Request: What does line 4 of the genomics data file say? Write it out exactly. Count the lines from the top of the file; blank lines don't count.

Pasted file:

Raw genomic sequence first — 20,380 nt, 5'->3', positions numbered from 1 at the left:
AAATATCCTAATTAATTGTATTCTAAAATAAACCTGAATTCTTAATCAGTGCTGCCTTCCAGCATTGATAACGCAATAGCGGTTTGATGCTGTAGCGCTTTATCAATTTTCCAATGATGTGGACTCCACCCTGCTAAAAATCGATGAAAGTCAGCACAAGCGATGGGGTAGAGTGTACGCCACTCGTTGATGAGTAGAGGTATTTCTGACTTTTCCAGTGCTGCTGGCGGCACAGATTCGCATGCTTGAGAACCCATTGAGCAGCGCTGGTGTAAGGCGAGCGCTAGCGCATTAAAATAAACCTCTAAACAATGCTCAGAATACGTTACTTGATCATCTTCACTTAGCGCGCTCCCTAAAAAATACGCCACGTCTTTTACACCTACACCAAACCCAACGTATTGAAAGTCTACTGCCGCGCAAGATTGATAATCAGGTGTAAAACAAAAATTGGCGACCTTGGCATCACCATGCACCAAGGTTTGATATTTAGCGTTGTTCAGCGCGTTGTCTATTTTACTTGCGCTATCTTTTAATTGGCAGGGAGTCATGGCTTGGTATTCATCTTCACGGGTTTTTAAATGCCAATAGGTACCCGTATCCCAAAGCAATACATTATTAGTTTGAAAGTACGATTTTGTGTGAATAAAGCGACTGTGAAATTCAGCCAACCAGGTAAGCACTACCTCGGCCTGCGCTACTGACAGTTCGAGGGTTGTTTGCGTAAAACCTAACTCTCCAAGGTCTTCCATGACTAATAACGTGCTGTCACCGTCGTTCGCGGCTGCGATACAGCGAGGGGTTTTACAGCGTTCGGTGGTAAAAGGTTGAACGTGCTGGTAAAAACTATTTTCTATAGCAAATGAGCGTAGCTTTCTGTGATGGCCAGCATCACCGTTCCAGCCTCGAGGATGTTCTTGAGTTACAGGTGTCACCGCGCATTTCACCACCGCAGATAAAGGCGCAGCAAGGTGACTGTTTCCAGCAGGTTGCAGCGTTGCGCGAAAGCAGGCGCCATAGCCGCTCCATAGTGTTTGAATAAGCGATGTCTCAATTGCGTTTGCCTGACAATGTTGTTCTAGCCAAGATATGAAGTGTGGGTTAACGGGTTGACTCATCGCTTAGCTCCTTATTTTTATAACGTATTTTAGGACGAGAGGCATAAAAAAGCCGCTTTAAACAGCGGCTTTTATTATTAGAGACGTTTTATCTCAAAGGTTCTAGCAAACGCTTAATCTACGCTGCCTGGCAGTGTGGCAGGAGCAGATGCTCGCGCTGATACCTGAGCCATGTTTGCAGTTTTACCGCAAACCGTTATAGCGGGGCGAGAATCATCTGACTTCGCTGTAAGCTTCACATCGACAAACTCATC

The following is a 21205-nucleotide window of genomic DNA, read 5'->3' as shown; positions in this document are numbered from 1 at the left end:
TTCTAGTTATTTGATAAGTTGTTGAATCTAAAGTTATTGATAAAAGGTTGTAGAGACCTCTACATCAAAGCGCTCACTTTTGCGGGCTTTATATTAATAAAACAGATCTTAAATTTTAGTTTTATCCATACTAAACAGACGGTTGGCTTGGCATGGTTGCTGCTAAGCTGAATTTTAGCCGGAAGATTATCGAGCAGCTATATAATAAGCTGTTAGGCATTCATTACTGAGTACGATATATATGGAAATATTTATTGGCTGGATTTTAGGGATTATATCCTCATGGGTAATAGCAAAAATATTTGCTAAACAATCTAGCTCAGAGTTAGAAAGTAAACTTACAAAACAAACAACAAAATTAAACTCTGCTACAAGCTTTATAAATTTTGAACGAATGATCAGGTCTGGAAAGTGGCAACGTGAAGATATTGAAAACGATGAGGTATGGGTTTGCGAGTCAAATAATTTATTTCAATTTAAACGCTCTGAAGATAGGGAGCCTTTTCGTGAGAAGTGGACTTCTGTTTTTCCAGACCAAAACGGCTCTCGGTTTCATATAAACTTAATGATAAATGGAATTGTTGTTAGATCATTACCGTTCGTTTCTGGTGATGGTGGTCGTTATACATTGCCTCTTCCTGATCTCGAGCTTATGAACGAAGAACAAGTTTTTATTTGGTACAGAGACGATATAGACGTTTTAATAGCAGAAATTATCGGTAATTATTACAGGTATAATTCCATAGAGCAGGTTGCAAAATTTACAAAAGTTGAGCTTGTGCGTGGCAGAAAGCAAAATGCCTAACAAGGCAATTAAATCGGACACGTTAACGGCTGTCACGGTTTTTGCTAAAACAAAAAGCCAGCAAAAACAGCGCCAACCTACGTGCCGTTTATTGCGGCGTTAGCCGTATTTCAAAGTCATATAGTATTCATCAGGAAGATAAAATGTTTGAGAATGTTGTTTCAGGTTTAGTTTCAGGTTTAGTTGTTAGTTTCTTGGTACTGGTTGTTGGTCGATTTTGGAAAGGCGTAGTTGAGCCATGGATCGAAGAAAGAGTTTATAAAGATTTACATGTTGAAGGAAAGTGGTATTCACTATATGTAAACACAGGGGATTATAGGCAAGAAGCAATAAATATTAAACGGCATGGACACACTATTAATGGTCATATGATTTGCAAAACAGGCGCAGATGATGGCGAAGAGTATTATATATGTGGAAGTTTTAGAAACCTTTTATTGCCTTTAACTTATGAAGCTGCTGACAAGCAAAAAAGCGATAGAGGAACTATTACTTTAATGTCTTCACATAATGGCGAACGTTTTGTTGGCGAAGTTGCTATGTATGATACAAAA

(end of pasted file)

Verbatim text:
TTCTAGTTATTTGATAAGTTGTTGAATCTAAAGTTATTGATAAAAGGTTGTAGAGACCTCTACATCAAAGCGCTCACTTTTGCGGGCTTTATATTAATAAAACAGATCTTAAATTTTAGTTTTATCCATACTAAACAGACGGTTGGCTTGGCATGGTTGCTGCTAAGCTGAATTTTAGCCGGAAGATTATCGAGCAGCTATATAATAAGCTGTTAGGCATTCATTACTGAGTACGATATATATGGAAATATTTATTGGCTGGATTTTAGGGATTATATCCTCATGGGTAATAGCAAAAATATTTGCTAAACAATCTAGCTCAGAGTTAGAAAGTAAACTTACAAAACAAACAACAAAATTAAACTCTGCTACAAGCTTTATAAATTTTGAACGAATGATCAGGTCTGGAAAGTGGCAACGTGAAGATATTGAAAACGATGAGGTATGGGTTTGCGAGTCAAATAATTTATTTCAATTTAAACGCTCTGAAGATAGGGAGCCTTTTCGTGAGAAGTGGACTTCTGTTTTTCCAGACCAAAACGGCTCTCGGTTTCATATAAACTTAATGATAAATGGAATTGTTGTTAGATCATTACCGTTCGTTTCTGGTGATGGTGGTCGTTATACATTGCCTCTTCCTGATCTCGAGCTTATGAACGAAGAACAAGTTTTTATTTGGTACAGAGACGATATAGACGTTTTAATAGCAGAAATTATCGGTAATTATTACAGGTATAATTCCATAGAGCAGGTTGCAAAATTTACAAAAGTTGAGCTTGTGCGTGGCAGAAAGCAAAATGCCTAACAAGGCAATTAAATCGGACACGTTAACGGCTGTCACGGTTTTTGCTAAAACAAAAAGCCAGCAAAAACAGCGCCAACCTACGTGCCGTTTATTGCGGCGTTAGCCGTATTTCAAAGTCATATAGTATTCATCAGGAAGATAAAATGTTTGAGAATGTTGTTTCAGGTTTAGTTTCAGGTTTAGTTGTTAGTTTCTTGGTACTGGTTGTTGGTCGATTTTGGAAAGGCGTAGTTGAGCCATGGATCGAAGAAAGAGTTTATAAAGATTTACATGTTGAAGGAAAGTGGTATTCACTATATGTAAACACAGGGGATTATAGGCAAGAAGCAATAAATATTAAACGGCATGGACACACTATTAATGGTCATATGATTTGCAAAACAGGCGCAGATGATGGCGAAGAGTATTATATATGTGGAAGTTTTAGAAACCTTTTATTGCCTTTAACTTATGAAGCTGCTGACAAGCAAAAAAGCGATAGAGGAACTATTACTTTAATGTCTTCACATAATGGCGAACGTTTTGTTGGCGAAGTTGCTATGTATGATACAAAA